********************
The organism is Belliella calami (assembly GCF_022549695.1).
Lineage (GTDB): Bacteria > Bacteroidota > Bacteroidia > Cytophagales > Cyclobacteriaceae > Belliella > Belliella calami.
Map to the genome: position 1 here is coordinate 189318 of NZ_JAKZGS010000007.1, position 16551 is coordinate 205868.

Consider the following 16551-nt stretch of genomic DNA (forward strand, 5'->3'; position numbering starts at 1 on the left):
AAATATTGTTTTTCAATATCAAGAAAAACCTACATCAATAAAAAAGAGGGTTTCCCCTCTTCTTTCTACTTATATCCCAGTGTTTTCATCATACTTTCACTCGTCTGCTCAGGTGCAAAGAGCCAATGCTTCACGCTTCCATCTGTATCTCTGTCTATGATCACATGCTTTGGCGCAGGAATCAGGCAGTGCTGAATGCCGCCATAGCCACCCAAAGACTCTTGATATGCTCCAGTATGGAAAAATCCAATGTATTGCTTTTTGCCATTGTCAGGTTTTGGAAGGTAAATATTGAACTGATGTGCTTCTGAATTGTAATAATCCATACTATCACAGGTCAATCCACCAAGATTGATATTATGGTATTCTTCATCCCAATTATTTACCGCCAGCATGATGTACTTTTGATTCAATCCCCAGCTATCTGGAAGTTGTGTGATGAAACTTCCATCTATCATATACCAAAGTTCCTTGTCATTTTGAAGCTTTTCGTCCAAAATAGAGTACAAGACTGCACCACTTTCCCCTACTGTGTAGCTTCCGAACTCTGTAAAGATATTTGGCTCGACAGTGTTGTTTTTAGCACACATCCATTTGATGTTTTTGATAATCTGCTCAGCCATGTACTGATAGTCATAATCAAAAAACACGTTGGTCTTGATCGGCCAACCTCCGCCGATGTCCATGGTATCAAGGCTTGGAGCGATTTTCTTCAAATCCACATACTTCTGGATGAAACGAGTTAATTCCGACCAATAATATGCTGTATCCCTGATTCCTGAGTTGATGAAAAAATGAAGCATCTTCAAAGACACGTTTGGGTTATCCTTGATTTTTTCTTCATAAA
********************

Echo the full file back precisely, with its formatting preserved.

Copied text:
The organism is Belliella calami (assembly GCF_022549695.1).
Lineage (GTDB): Bacteria > Bacteroidota > Bacteroidia > Cytophagales > Cyclobacteriaceae > Belliella > Belliella calami.
Map to the genome: position 1 here is coordinate 189318 of NZ_JAKZGS010000007.1, position 16551 is coordinate 205868.

Consider the following 16551-nt stretch of genomic DNA (forward strand, 5'->3'; position numbering starts at 1 on the left):
AAATATTGTTTTTCAATATCAAGAAAAACCTACATCAATAAAAAAGAGGGTTTCCCCTCTTCTTTCTACTTATATCCCAGTGTTTTCATCATACTTTCACTCGTCTGCTCAGGTGCAAAGAGCCAATGCTTCACGCTTCCATCTGTATCTCTGTCTATGATCACATGCTTTGGCGCAGGAATCAGGCAGTGCTGAATGCCGCCATAGCCACCCAAAGACTCTTGATATGCTCCAGTATGGAAAAATCCAATGTATTGCTTTTTGCCATTGTCAGGTTTTGGAAGGTAAATATTGAACTGATGTGCTTCTGAATTGTAATAATCCATACTATCACAGGTCAATCCACCAAGATTGATATTATGGTATTCTTCATCCCAATTATTTACCGCCAGCATGATGTACTTTTGATTCAATCCCCAGCTATCTGGAAGTTGTGTGATGAAACTTCCATCTATCATATACCAAAGTTCCTTGTCATTTTGAAGCTTTTCGTCCAAAATAGAGTACAAGACTGCACCACTTTCCCCTACTGTGTAGCTTCCGAACTCTGTAAAGATATTTGGCTCGACAGTGTTGTTTTTAGCACACATCCATTTGATGTTTTTGATAATCTGCTCAGCCATGTACTGATAGTCATAATCAAAAAACACGTTGGTCTTGATCGGCCAACCTCCGCCGATGTCCATGGTATCAAGGCTTGGAGCGATTTTCTTCAAATCCACATACTTCTGGATGAAACGAGTTAATTCCGACCAATAATATGCTGTATCCCTGATTCCTGAGTTGATGAAAAAATGAAGCATCTTCAAAGACACGTTTGGGTTATCCTTGATTTTTTCTTCATAAA